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Double Trouble/Taste of Yesterday's Wine

Album: Double Trouble/Taste of Yesterday's Wine
# Song Title   Time
1)    When You're Ugly Like Us (You Just Naturally Got to Be Cool)
2)    Along Came Jones
3)    Proud Mary
4)    You Can Have Her
5)    Smack Dab in the Middle
6)    Maybellene
7)    Roll Over Beethoven
8)    Kansas City
9)    Tutti Frutti
10)    You Better Move On
11)    Yesterday's Wine
12)    After I Sing All My Songs
13)    I Think I've Found a Way
14)    Brothers, The
15)    Mobile Bay
16)    C.C. Waterback
17)    Silver Eagle
18)    Must've Been Drunk
19)    I Haven't Found Her Yet
20)    No Show Jones
Product Details
Performer Notes
  • Liner Note Author: Michael Heatley.
  • Recording information: CBS Recording Studios, Nashville, TN.
  • Photographer: Alan Messer.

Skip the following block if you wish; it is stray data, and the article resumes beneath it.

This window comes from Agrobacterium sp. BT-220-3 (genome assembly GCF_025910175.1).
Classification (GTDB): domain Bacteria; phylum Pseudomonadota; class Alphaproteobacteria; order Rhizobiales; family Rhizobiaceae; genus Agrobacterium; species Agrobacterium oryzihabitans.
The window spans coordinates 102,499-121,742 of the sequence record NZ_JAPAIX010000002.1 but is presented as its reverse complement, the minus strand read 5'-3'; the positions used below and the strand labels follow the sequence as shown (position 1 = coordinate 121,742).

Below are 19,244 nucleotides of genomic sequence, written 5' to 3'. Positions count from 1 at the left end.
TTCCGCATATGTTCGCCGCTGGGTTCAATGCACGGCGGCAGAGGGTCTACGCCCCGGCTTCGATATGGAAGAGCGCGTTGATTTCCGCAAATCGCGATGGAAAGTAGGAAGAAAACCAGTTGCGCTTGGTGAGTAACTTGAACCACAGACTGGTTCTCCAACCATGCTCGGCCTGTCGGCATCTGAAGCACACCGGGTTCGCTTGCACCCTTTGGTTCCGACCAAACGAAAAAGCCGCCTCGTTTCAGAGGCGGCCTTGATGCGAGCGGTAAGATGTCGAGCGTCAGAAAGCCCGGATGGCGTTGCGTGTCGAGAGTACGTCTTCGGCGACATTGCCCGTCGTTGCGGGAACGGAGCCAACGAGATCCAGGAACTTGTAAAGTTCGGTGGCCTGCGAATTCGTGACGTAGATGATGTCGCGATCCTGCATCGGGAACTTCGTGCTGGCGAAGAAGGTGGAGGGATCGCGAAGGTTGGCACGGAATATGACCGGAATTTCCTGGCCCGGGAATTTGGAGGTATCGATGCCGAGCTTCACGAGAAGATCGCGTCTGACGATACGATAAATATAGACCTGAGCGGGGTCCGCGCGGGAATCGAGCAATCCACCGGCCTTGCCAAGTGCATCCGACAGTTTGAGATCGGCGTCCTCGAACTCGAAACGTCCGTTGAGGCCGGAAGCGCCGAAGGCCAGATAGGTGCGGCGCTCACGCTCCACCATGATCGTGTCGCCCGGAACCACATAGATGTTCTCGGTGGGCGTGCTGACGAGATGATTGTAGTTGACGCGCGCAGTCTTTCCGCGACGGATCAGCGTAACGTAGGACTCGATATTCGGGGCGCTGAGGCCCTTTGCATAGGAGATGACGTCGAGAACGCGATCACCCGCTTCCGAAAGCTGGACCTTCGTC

• This set pairs two duet albums that George Jones issued in the early 1980s. After "Bartender's Blues" with James Taylor became a crossover hit, producer Billy Sherrill decided to make a run at rock and pop audiences. Double Trouble, released in 1980, pairs Jones with Johnny Paycheck in a series of rock & roll cover versions. The tracks include the Chuck Berry standards "Maybellene" and "Roll Over Beethoven," Little Richard's "Tutti Frutti," Leiber & Stoller's "Kansas City," and even John Fogerty's "Proud Mary." While the pair are in fine, informal, rowdy form and full of well-meaning braggadocio, Sherrill misses the point of the record completely by adding so many layers of production as to almost obscure the performances -- the female backing chorus sounds especially out of place here. While "Maybellene" is fairly solid, the only true gem on the album is the closer, a solid reading of Arthur Alexander's "You Better Move On." The latter date, A Taste of Yesterday's Wine with Merle Haggard, fares far better. In 1982 Jones was still riding his resurgence and Hag was working with Sherrill at Epic, releasing critically and commercially excellent albums. This record was released during the same year he and Willie Nelson released the smash Pancho & Lefty. The contrast between the two titles here couldn't be more pronounced. The pairing of these two baritones -- with Jones leaning toward bass in some places -- is seamless and complementary. As a producer, Sherrill's production leans toward the harder country side of the fence (though it's still quite polished), allowing fiddles, Telecasters, and pedal steels to rise to the top in the mix. With the exception of two excellent honky tonk strutters -- "C.C. Waterback" and the notorious "No Show Jones" -- these are all slow to midtempo songs. They include a few extraordinary ballads in the title track, "I Think I've Found a Way," and the hard hobo's tale "Mobile Bay." ~ Thom Jurek
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